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Hakham Yosef Hayim

A spiritual leader of the Baghdad Jewish community from to .


Hakham Shlomo Twena

Hakham Shlomo Twena, of blessed memory, was a native of Baghdad and lived there for at least 24 years before he came to the shores of India, already a distinguished graduate of a Yeshiva. About the year ~ he was sent to India at the request of one Ezekiel Joshua of Bombay (maternal grandfather of David Solomon Sassoon) who required the services of a Dayan and a Shohet. As a student he had made a name for himself as one of the most promising young men in the academy. The famous Hakham Yosef Hayim, a spiritual leader of the Baghdad Jewish community from to , was quoted in response to a query from India on religious observance as saying that it was not necessary for the Jewish community of India to address their questions to him as they had someone in their midst, namely, Hakham Shlomo, who was as competent and well-versed as he himself in the intricacies of the Law.

About he made Calcutta his residence, judging from the publication of his first book in that year at the press of Elias Moses Dueck Cohen. Soon he became spiritual head of Calcutta Jewry and delivered sermons in Arabic in the then newly constructed Magen David Synagogue. A dispute between himself and the elders of the Synagogue, probably on account of the unusual length of his sermons, forced him to stop his attendance there. Although there were three other Synagogues in the city at the time, the creation of an additional venue for public prayer was a clear indication that freedom of religious expression as great as Hakham Shlomo's could not be stifled.

Those who heard his sermons still recall his resonant clear-throated voice that facilitated forceful and forthright delivery. For Calcutta Jews it was the only source of Hebrew education available. Many parents and grandparents of our generation owe their knowledge of the Torah to this revered teacher. Mourners were consoled by his comforting eulogies. Religious observances were beautified and made more meaningful by his masterly interpretation and fluent expounding of the Law. He was known never to have prepared any of his addresses, but would, with natural confidence, give utterance to them.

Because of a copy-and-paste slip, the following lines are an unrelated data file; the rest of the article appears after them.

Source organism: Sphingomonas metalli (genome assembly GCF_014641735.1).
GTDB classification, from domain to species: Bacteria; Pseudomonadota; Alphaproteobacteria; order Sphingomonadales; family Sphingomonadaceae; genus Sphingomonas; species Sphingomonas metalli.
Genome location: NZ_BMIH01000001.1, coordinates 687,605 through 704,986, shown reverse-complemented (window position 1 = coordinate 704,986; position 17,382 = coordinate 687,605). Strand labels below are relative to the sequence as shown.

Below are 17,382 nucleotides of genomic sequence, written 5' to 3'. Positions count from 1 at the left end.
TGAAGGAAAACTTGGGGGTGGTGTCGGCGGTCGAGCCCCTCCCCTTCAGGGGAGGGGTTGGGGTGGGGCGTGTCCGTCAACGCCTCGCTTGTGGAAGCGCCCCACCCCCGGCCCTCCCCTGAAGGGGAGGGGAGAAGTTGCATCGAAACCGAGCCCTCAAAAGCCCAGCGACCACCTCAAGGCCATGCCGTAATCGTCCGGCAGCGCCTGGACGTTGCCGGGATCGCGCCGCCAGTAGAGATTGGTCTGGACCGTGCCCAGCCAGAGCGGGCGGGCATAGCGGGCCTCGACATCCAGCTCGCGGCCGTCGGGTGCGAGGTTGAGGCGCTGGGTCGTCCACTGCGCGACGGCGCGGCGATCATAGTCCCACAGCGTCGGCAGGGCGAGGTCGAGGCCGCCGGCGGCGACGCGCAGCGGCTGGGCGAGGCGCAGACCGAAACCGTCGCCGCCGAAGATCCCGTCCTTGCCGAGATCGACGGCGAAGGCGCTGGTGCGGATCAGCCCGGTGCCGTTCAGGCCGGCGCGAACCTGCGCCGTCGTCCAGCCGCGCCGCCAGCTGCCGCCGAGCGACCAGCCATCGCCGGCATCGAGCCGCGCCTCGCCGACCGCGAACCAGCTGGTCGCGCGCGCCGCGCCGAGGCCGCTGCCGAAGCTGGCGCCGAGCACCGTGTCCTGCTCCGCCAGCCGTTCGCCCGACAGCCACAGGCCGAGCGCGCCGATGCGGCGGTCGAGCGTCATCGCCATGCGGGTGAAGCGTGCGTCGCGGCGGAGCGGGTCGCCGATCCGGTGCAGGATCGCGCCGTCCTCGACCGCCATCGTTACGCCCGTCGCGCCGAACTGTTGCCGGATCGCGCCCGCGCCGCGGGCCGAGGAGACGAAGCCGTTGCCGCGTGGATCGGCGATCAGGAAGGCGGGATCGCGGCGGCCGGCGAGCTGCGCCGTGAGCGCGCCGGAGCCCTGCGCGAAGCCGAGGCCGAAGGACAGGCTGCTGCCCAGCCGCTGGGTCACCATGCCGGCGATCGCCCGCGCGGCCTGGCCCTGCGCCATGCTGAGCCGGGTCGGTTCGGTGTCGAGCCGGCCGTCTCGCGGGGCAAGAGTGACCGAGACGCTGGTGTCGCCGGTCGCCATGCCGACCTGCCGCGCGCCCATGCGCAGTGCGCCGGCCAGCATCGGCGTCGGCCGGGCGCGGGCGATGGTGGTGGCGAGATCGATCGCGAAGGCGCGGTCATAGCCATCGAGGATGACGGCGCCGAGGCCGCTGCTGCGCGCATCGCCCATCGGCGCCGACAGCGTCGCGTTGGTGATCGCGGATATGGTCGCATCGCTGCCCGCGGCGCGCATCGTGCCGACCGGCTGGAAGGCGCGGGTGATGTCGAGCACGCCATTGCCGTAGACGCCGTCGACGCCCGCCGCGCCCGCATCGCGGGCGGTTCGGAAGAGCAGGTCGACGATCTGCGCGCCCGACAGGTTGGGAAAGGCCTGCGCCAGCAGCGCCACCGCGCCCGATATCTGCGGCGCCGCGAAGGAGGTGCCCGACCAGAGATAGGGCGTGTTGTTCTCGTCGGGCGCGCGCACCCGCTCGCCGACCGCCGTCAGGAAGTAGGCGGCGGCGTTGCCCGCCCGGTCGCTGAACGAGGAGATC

He would earn his living by selling religious articles imported from Baghdad and Palestine. Additional income would be derived from the slaughter of animals and birds, and from the teaching of Hebrew to the children of well-to-do families. Besides, he ran a printing press chiefly to publish his own prolific writings. He edited a weekly paper Maggid Mesharim for eleven years from - . The purpose of this magazine, written in Arabic-Hebrew, outlined in the first issue, aimed at making known the deteriorating conditions of the Jews of Baghdad under the Moslems in order to gain the sympathy and material aid of English Jews. The magazine contained news items and topical articles and produced ethical and Midrashic epistles, stories and legal discussions of a very high literary and contextual standard.

Sometimes while visiting a friend, or in the middle of a conversation, he would get an inspired thought and reach out for the nearest article to set it down in writing — the table sheet, a handkerchief, and even the palms of his hands. His learned contributions in the field of homiletics and Law, Aggada and Halakha, have given Calcutta a distinguished place on the map of Jewish scholars.

In eleven years at his press he printed 71 books most of which were his own composition. The subject matters covered included ethical topics, explanations of Biblical passages, sermons, legal treatises, prayers and even translations of modern Hebrew literature like Ahavat Zion of Mapu. His most outstanding literary and scholarly masterpiece was his commentary on the first verse of the Book of Genesis, In the beginning G-d created heaven and earth, which ran into one thousand and five explanations and interpretations. Parts of this gigantic work called Hamisha Wa-Alef have been published, but the major portion has not passed the manuscript stage.

Of Hakham Shlomo's seven sons and four daughters only two took after their father. Both of them passed away without having the rest of their father's works published. These precious manuscripts are being worm-eaten gradually and thrown away in the Calcutta Genizah awaiting another Shechter to discover them at some later date.

At the age of 50 he lay very ill. Doctors gave up hope. The community, however, could not bear the thought of losing its sainted teacher and preacher. Supplications were offered on his behalf and one, Hakham Eliyahoo, publicly offered seven years of his span of life to Hakham Shlomo. He recovered and lived exactly seven years longer. He passed away suddenly at the age of 57.

The Scribe